Count of Custoza Family Office Unveils ‘Classic Car Fund’

Jul 25 2011 | 9:59am ET

First the bad news: investors in Filippo Pignatti Morano’s newly launched Classic Car Fund don’t get to drive the cars—so if you’ve always fancied yourself behind the wheel of a pre-war Bentley, you’ll need a Plan B. The cars purchased by the fund will not be driven, they’ll be stored (at a cost of about €5,000 annually each) and when they are moved, it will be by trained professionals.

But here’s the good news: if your goal is not to drive a classic car but to benefit from its increasing value, then the Classic Car Fund may be the—no pun intended—vehicle for you. Minimum investment is €100 which, as Moreno pointed out during a recent phone interview with FINalternatives, wouldn’t even “buy a wing mirror” for a classic automobile. But in setting the limit so low, he says, he’s giving smaller investors “the possibility…to invest in a market which has been increasing in the last years compared to the stock market…to invest in something in which otherwise [they] couldn’t participate.”

The German Association of the Automotive Industry has created an index to track the value of classic cars—the German Old-Timer Index or, as it’s known to insiders, the DOX. The index has followed the price development of 88 post-war classic cars since 1999 and shows an average annual increase in value of 5.7%.

Another index, Hagerty’s Cars That Matter “Blue Chip” Index, which tracks the price development of the 25 most sought-after post-war models (like the ’53 Chevy Corvette and the ’58 Ferrari 250 GT California Spider), was up—as of May 2011—7% over four months, 13% year over year, and 81% since the inception of the index in September 2006.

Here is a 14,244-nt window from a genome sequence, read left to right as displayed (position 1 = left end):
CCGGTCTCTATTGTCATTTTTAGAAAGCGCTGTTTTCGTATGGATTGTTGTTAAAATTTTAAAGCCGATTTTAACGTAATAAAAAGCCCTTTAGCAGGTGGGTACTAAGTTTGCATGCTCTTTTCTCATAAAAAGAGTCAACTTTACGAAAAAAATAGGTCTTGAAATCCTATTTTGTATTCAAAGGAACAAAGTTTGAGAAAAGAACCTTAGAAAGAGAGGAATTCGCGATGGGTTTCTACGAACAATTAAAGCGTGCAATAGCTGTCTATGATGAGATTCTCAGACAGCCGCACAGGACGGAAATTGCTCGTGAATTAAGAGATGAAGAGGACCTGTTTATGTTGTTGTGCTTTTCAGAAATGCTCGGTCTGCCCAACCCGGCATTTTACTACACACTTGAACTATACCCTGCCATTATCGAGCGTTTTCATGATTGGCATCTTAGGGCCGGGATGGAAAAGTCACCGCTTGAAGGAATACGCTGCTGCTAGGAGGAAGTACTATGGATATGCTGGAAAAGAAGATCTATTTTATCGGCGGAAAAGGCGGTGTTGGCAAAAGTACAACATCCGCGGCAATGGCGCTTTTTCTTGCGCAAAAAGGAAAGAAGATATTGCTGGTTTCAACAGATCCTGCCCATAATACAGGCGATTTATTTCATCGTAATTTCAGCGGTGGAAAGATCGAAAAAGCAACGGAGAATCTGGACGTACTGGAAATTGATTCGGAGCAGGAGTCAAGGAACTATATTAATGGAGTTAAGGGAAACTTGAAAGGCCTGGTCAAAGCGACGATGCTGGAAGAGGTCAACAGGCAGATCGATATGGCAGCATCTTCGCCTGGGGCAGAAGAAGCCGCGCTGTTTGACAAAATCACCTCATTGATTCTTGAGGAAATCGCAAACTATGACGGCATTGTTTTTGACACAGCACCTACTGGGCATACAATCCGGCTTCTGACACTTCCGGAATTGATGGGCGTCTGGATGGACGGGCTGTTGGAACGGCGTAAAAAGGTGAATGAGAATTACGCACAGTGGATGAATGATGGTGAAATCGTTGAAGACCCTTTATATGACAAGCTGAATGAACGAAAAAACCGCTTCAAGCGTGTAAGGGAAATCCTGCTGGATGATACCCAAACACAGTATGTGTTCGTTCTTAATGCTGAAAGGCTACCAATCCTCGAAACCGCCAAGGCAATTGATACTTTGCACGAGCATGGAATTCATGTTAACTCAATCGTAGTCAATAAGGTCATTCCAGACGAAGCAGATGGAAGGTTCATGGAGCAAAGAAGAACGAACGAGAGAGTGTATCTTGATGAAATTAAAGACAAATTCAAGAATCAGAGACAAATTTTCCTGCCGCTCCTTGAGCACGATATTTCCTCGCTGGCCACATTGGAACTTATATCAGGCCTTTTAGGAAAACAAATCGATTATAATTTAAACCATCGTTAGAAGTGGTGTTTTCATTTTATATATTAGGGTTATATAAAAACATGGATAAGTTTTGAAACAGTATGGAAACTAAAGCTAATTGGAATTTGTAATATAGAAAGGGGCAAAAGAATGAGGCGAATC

Classic cars can be vintage cars—generally considered to be those built between 1919 and 1930—or they can be new cars produced as part of a limited series, like the Bugatti Veyron. Thanks to the nostalgia of baby boomers, there is also a market for the muscle cars of their youth (think Mustangs, GTOs and Cameros). Moreno says his fund will concentrate on collectible cars priced in the €400,000 to €500,000 range. Cars that “have original provenance—coming from a win at a Concours d’Elegance, for example, a car which had a famous owner, starred in a cult film or has won a major race or rally such as Mille Miglia or Le Mans.”

Moreno has a “passion” for classic cars although he’s not a collector himself (he drives a Jeep and thinks being a collector would constitute a conflict of interest for the manager of a classic car fund). He does, however, have “many friends and family members who have collections of cars.” He says the idea of starting a classic car fund occurred to him in the wake of the 2008 financial crisis. As CEO of the Zurich-based Custoza Family Office (his full name is Filippo Pignatti Moreno di Custoza), he was beginning to wonder if family members would continue to entrust their assets to the family office.

“These other family members are fanatic car collectors,” says Moreno, who, in the course of discussions with them, realized that what they planned to do with their money, post-crisis, was invest in tangible assets. “And I thought, ‘Why not?’ They don’t trust very much the finance system, seeing what happened, so I said, ‘Why not make a classic car fund like these art funds?’”

So, he started studying art funds. The result is the open-ended fund registered in Liechtenstein, set up by the Count of Custoza Family Office, and quoted earlier this month on the Fondsboerse Deutschland (which means it is available to U.S. investors). The fund offers daily liquidity and a daily net asset value and price.